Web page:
Top court rules expropriations ‘unlawful’ in Istanbul’s Tarlabaşı renovation project

Top court rules expropriations ‘unlawful’ in Istanbul’s Tarlabaşı renovation project

Top court rules expropriations ‘unlawful’ in Istanbul’s Tarlabaşı renovation project Turkey’s Council of State has insisted on its earlier cancelation of expropriations in Istanbul’s controversial Tarlabaşı urban transformation project, in a key ruling that the case’s lawyer says will set an example for similar projects in the future. 

In the ruling earlier this week, the Council of State upheld its revocation of an Istanbul administrative court ruling that the expropriations in the Tarlabaşı Renovation Project were legal.

The Council of State ruling may establish criteria for similarly controversial renovation projects, on the grounds that it cited major violations of law in the Tarlabaşı case, said Barış Kaşka, an attorney from a non-governmental organization that assists land owners and tenants in Tarlabaşı.

“All expropriations [in this project] thus far have violated the right to private property and made land owners in Tarlabaşı victims [of the project], according to the latest Council of the State ruling,” said Kaşka.

He also said the administrative court was unable to justify objecting to the Tarlabaşı land owners’ demand to run the project themselves, stressing that parcel-based meetings with land owners could not be considered a reconciliation effort. 

Kaşka added that locals were experiencing “long-awaited happiness” in the legal fight he has led for five years. 

“[With the latest Council of State ruling] the project ongoing since 2010 has been legally stopped. The Istanbul Administrative Courts still have the right to appeal the ruling, but they should also decide about these major violations of law. That means a change in the [Council of State’s] ruling is only a distant prospect,” he said.

Kaşka also said intangibles in the project not portioned for public utilities construction were expropriated, as well as several private utilities, tourism and trade centers.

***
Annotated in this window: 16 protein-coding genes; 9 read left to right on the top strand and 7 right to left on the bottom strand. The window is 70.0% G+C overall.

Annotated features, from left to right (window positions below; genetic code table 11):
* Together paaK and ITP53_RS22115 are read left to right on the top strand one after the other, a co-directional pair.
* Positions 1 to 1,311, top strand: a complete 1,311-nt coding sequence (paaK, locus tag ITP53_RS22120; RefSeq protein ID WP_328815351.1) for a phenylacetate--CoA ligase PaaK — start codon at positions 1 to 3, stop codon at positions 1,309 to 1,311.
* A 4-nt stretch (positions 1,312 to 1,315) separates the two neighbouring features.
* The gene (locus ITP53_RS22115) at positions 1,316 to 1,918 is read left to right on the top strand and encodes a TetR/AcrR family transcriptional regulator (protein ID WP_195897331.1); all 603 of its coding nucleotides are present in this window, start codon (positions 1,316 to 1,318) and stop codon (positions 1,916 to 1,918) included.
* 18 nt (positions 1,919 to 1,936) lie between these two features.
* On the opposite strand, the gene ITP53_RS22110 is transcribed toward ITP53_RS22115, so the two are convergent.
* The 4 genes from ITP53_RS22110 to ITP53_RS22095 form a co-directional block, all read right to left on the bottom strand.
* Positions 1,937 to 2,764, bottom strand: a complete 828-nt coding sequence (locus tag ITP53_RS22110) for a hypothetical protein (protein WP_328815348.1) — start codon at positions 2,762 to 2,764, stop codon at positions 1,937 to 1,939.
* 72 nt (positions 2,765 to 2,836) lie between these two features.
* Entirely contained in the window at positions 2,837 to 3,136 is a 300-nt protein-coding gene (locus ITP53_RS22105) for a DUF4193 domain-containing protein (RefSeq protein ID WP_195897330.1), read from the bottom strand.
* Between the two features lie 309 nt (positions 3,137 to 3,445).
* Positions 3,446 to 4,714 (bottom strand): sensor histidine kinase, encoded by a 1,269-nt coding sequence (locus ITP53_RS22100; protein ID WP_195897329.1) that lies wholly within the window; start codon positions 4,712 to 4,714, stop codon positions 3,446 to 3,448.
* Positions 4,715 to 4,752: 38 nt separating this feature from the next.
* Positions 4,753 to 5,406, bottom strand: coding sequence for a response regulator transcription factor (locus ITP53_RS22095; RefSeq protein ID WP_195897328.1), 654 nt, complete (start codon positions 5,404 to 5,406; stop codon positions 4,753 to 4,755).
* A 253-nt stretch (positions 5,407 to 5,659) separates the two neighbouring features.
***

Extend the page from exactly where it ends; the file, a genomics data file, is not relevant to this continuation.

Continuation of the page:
On April 10, 2014, the Council of State revoked a ruling issued by the Istanbul Administrative Courts that said the expropriations in the Tarlabaşı Renovation Project abide by the law, in a case filed four years ago by Tarlabaşı land owners.

In response, the Beyoğlu Municipality, which took part in the case as defendant, appealed the ruling.

The Council of State dismissed the municipality’s appeal, stating that “there is no reason to revise the revocation.”

Beyoğlu Deputy Mayor Selim Erbaş said they received the letter about the latest Council of State decision on June 8. 

“We then filed an appeal on the matter to the Istanbul 9th Administrative Court. Many cases have been filed on expropriation works and many have concluded in favor of [the Beyoğlu Municipality]. Even the Constitutional Court ruled that this sort of expropriation is compliant with the law ... We will apply to the administrative court demanding that it insists on its earlier ruling that ‘expropriations abide by the law,’” Erbaş said.

The Council of State made a similar decision in the past for another controversial urban transformation project in Istanbul’s Sulukule neighborhood, saying the project was “not beneficial to the public.” 

The decision came years after Sulukule, a neighborhood historically populated by Roma people, had already undergone a fundamental change due to the project funded by the state Turkish Housing Development Agency (TOKİ), which replaced the neighborhood’s traditional buildings with modern settlement blocks.

The changes forced the local Roma residents to resettle about 60 kilometers away, as they were unable to afford the newly constructed houses built on valuable real estate.

Nine parcels of Tarlabaşı had been declared a “Renovation Area” before the project plan was approved on Nov. 30, 2007 by the Regional Protection Board for Istanbul Renovation Areas. The evacuation of the buildings in Tarlabaşı started in September 2008, and today the area is partially demolished but still heavily populated.